To get real innovation, you need motivation that comes from wanting to solve real problems. Capitalism doesn’t provide those motivations, being human does. And can you imagine how many new ways to solve a problem might be created if millions of people who currently have to spend their time working just to get by suddenly could spend their time doing the things they are driven to do? I’m not just talking about figuring out a solution to water scarcity. I’m talking about cures for cancer, solving climate change, and creating long term habitats on different planets for a start.
For a long of these big problems, capitalism not only doesn’t find a solution, but actively creates them. For instance, climate change. The biggest polluters know that they make their money by polluting. Capitalism has given them a vested interest in not solving the problem. And they work tirelessly to make sure that no one will get in the way of those short term gains. Blocking regulations, and actively convincing people that it’s all nonsense. You want a conspiracy? There’s one for you. A real one. And it’s not even very well hidden.
Even attempts to make Capitalist goals align with environmental goals don’t work out. Carbon Credits always seemed like a cop out solution to me, and organizations like Greenpeace are turning a critical eye to the system.
Another amazing thing that removing capitalism does for innovation is remove competition. Competition has long been heralded as the reason for innovation, but just like capitalism as a whole, I would argue that it causes, at best, incremental improvements. I would much prefer cooperation. If two people have the same goals about saving the world, and somehow manage to get hired at two different companies actually trying to make a difference, they will each find different solutions. More solutions are great, don’t get me wrong. But if there are two that are very similar, neither one will really be transformational. For instance, if two companies both have green concrete, and one allows for rainwater to soak into the soil, and the other doesn’t produce CO2 to manufacture, which one do you choose? But if those scientists worked together instead of competing, you could have one product that did both. But the engineer working on creating solar roads could work separately and then both things could work side by side. Or they could all work together as a team and create something that has all three properties.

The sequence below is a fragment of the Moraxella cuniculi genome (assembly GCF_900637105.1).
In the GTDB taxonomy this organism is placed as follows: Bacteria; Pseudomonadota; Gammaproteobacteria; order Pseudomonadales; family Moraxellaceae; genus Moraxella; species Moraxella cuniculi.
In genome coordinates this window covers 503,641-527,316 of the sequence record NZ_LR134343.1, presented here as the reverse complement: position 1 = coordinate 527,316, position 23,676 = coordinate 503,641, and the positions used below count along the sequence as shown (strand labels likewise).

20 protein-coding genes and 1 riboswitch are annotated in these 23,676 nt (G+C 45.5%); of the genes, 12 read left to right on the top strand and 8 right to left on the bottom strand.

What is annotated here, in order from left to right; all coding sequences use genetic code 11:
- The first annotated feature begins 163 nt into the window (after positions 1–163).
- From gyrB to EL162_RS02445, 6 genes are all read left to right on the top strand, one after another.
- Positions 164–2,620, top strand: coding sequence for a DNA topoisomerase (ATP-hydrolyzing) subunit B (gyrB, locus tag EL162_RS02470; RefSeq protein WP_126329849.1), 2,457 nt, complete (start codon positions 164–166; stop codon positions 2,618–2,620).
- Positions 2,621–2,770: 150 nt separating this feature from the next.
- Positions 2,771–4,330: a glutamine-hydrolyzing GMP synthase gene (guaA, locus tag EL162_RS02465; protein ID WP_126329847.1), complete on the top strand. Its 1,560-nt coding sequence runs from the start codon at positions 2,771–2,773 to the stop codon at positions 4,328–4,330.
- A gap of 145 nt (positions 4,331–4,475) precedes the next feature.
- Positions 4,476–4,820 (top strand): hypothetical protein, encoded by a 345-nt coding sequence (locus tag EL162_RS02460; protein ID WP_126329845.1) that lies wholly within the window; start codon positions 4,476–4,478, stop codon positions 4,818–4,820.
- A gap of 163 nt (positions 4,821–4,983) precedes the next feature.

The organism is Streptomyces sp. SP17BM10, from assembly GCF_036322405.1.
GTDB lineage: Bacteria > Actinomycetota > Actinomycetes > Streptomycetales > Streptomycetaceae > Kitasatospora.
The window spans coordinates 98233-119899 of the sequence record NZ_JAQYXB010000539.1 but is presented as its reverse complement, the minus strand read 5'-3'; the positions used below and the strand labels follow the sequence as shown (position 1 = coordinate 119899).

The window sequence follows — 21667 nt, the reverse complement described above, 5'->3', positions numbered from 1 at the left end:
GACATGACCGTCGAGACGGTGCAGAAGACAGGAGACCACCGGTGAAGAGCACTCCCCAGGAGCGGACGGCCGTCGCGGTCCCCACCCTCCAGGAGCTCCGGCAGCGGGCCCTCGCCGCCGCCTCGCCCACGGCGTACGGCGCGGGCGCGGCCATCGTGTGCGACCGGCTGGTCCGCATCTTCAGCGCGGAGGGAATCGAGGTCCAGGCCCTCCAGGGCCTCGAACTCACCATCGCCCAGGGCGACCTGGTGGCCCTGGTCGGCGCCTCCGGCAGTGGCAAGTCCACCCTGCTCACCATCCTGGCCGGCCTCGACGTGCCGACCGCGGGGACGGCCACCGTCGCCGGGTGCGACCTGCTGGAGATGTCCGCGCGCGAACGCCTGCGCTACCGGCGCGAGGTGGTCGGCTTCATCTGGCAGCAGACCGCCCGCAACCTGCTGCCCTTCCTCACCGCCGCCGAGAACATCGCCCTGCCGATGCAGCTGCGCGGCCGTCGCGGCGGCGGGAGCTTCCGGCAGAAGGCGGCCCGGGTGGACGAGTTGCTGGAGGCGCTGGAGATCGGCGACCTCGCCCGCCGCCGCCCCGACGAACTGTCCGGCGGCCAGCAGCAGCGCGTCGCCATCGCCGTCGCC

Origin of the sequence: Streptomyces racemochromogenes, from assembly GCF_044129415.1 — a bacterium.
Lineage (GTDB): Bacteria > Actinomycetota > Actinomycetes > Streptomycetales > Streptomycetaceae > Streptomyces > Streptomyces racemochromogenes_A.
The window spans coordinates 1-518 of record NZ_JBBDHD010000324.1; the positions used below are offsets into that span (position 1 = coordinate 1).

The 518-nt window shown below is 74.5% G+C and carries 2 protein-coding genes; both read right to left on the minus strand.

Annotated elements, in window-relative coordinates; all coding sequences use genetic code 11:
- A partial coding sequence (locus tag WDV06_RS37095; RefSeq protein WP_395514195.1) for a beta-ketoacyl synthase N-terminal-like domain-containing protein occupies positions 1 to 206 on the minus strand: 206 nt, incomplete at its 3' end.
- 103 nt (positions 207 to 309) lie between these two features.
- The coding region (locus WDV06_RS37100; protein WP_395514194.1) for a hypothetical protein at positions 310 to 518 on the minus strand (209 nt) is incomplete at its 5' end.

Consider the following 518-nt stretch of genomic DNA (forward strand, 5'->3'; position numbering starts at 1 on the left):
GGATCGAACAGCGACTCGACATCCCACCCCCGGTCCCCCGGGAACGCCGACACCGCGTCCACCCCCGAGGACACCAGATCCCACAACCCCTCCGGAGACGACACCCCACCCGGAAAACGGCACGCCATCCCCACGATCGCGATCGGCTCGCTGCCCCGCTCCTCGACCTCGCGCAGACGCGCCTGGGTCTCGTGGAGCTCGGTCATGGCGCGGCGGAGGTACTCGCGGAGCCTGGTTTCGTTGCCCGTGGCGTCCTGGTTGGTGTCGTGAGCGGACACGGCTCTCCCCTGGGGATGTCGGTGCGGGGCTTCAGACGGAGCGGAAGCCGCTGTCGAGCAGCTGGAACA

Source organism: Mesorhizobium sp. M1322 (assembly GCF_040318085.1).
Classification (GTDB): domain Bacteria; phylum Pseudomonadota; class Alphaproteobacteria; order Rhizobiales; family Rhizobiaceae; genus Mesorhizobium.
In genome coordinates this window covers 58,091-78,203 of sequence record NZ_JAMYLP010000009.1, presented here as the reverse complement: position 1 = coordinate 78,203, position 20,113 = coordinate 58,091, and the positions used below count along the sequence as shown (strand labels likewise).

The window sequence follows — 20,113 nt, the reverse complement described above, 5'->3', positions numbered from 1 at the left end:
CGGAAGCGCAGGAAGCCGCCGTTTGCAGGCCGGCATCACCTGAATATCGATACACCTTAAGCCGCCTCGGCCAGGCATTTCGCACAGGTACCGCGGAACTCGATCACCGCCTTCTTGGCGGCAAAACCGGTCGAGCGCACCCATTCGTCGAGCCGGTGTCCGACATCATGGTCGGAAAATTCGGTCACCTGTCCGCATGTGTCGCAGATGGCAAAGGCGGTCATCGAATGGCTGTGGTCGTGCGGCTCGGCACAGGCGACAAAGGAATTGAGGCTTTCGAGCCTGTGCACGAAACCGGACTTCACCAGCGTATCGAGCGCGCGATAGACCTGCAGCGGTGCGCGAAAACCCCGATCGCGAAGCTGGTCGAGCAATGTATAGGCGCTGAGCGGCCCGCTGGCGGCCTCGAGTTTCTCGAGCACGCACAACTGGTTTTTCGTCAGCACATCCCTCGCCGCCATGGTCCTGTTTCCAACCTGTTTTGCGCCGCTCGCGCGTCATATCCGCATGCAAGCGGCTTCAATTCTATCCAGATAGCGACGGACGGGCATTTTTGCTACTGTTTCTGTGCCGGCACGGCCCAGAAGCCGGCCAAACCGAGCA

Removing competition doesn’t only affect innovation. It also affects our personal lives. Racism is certainly fueled by hate. Sexism is fueled by a need to be better than someone else. But they, and other -isms are also fueled by competition and resentment. Throughout history any group that is new to an area is accused of taking jobs from those who were already there. It has happened, among others, to the Chinese, the Irish, and now Mexicans. Even women were treated with a different level of respect before entering the work force. Sexism certainly still existed, and kept them in the home, but when women chose to enter the sphere of the male workplace, that sexism changed form to something more vindictive. If we can limit the things that people need to compete for, we can make more progress towards ending hate.
So in short, we are at a crossroads. We have a choice to make: do we let the world continue on its path of separating haves and have nots? Or do we address those issues now while we still can? Do we let those in power dictate our path or do we take the reins and make sure that we have a place in the future? In the end, making sure we are all taken care of is in everyone’s best interest. Not taking action is a choice. Putting off the choice is allowing the problem to magnify in the meantime. We have seen what happened with Global Climate Change when we let it play out. It gets worse and more polarized. It gets harder to solve.